find UFS/FFS partitions on a disk
This is the life-saver of typos. If you have ever been working too long, and
just happened to type 'disklabel -w sd0 floppy', instead of 'disklabel -w fd0
floppy', you know what I am talking about.
This little program will take a raw disk device (which you might have to create)
that covers the whole disk, and finds all probable UFS/FFS partitions on the
disk. It has various options to make it go faster, and to print out
information to help in the reconstruction of the disklabel.
The options are as follows:
scan_ffs where to begin searching
for filesystems. This makes it easier to skip swap partitions, or other
large non-UFS/FFS partitions.
- Ditto for telling
scan_ffs where to
- This will make
scan_ffs print out a
string looking much like the input to disklabel. With a little massaging,
this output can usually be used in the disklabel edit.
- This tells
scan_ffs to be smart about
skipping partitions (when it thinks it found a valid one). By not scanning
partitions for superblocks, the program completes a couple of orders of
magnitude faster. However, sometimes being smart is too good for its own
good, especially if your disk has had a different layout previously, or
contains other non-UFS/FFS filesystems.
scan_ffs to be verbose about what
it is doing, and what it has found.
- This specifies which device
should use to scan for filesystems. Usually this device should cover the
whole disk in question.
The basic operation of this program is as follows:
- Panic. You usually do so anyways, so you might as well get it over with.
Just don't do anything stupid. Panic away from your machine. Then relax,
and see if the steps below won't help you out.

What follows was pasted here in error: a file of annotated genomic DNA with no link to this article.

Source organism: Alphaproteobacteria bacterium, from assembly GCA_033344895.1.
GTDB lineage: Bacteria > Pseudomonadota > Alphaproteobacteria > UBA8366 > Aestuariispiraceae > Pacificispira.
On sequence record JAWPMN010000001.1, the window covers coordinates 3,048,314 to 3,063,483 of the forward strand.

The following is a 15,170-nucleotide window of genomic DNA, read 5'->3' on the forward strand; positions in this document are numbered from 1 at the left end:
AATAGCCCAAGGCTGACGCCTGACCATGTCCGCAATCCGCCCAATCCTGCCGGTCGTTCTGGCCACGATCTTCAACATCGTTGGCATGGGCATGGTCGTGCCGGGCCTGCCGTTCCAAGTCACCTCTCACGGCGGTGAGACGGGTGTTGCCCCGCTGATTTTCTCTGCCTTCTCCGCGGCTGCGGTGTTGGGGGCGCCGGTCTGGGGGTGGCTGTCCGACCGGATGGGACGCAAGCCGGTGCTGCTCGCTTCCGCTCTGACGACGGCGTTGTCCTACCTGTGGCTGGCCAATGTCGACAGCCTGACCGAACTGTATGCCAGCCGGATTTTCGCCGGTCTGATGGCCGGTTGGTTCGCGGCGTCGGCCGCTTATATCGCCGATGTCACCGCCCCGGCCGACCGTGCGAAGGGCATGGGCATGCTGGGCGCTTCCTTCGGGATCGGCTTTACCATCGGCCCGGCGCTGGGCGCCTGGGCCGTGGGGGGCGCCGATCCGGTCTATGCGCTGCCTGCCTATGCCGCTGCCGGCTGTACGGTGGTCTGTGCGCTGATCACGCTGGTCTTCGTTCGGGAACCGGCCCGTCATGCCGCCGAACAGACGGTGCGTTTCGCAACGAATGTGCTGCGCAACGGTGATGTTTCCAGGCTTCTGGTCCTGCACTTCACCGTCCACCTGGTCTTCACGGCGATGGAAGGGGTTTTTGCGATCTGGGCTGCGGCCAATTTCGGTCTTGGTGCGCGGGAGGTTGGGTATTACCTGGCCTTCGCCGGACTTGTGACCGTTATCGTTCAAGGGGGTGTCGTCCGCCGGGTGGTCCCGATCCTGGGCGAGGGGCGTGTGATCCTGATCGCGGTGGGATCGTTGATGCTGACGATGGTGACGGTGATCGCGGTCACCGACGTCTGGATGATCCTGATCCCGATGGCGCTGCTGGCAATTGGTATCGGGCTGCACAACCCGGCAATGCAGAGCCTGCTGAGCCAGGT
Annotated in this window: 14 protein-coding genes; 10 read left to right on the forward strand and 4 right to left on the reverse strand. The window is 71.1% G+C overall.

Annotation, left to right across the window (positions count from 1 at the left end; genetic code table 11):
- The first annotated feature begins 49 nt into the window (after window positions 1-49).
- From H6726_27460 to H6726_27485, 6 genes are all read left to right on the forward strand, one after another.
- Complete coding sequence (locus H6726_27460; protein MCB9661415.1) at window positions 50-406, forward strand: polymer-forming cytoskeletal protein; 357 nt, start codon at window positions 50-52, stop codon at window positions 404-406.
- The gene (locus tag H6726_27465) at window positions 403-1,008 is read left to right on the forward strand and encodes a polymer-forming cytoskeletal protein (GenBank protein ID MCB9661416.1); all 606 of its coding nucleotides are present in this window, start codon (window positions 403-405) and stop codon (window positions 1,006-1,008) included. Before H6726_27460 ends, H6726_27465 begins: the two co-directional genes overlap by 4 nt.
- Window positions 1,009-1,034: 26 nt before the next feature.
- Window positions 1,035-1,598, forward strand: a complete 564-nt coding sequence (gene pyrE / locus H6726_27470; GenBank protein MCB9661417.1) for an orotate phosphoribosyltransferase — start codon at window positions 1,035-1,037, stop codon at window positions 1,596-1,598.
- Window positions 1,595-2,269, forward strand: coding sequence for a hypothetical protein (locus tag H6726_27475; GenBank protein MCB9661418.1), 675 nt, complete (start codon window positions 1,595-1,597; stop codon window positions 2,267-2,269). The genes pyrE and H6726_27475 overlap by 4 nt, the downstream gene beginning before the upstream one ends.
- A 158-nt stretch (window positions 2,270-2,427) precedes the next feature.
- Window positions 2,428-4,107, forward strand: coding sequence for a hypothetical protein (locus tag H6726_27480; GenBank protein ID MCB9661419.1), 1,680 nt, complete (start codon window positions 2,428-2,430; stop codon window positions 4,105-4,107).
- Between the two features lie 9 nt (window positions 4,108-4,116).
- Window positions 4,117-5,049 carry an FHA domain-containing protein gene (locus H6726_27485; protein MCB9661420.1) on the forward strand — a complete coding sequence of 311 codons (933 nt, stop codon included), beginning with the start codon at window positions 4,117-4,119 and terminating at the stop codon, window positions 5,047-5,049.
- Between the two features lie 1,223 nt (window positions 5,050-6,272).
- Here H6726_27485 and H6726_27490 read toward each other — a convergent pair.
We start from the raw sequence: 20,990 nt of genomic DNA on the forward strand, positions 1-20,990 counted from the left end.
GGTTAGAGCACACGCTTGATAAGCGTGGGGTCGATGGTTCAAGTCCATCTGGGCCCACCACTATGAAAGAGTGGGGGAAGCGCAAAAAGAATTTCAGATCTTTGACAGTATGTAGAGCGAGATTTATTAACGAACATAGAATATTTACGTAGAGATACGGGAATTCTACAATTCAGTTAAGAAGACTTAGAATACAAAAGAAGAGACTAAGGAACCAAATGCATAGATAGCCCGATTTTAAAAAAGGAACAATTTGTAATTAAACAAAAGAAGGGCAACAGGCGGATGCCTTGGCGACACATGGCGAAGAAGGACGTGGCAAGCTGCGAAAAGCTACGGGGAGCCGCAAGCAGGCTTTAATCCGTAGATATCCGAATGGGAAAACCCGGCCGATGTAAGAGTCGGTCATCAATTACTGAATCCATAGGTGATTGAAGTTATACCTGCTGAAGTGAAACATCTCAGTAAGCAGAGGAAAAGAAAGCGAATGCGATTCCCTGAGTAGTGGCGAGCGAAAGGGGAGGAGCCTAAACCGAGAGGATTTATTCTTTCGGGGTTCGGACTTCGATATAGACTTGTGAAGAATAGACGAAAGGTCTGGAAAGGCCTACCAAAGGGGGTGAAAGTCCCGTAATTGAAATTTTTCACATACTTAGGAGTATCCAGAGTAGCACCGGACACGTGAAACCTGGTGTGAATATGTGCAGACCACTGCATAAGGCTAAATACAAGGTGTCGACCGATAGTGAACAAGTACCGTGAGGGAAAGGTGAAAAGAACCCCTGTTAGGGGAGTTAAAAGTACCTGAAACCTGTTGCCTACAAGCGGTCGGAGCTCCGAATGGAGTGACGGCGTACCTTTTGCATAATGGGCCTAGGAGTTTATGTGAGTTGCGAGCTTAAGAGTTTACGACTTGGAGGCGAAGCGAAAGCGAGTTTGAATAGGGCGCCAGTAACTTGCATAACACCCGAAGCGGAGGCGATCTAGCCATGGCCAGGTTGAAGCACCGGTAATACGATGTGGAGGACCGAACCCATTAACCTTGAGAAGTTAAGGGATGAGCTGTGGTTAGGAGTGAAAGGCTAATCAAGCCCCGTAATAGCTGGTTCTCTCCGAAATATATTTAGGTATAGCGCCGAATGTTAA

- Try to find your old disklabel by any other means possible. This includes
printouts, backups (look in
/var/backups/), screendumps, and
whatever other method you can think of. The more information you have, the
better your chances are in recovering the disklabel of the disk.
- Create a disklabel on the affected disk, which covers the whole disk, and
has at least one partition which covers the whole disk. As the
“c” partition usually covers the whole disk anyways, this
sounds like a good place to start.
scan_ffs over this partition. If
you have any information about the disklabel which used to exist on the
disk, keep that in mind while
spews out its things.
to reconstruct the disklabel on the affected disk, using all the
information you gathered from
and other sources.
Last but certainly not least, we wish you good luck. The UFS/FFS filesystems are
pretty sturdy. I've seen them reconstructed after some pretty weird and
awesome fumbles. If you can't have backups, at least have funky tools to help
you out of a jam when they happen.
It is not perfect, and could do a lot more things with date/time information in
the superblocks it finds, but this program has saved more than one butt, more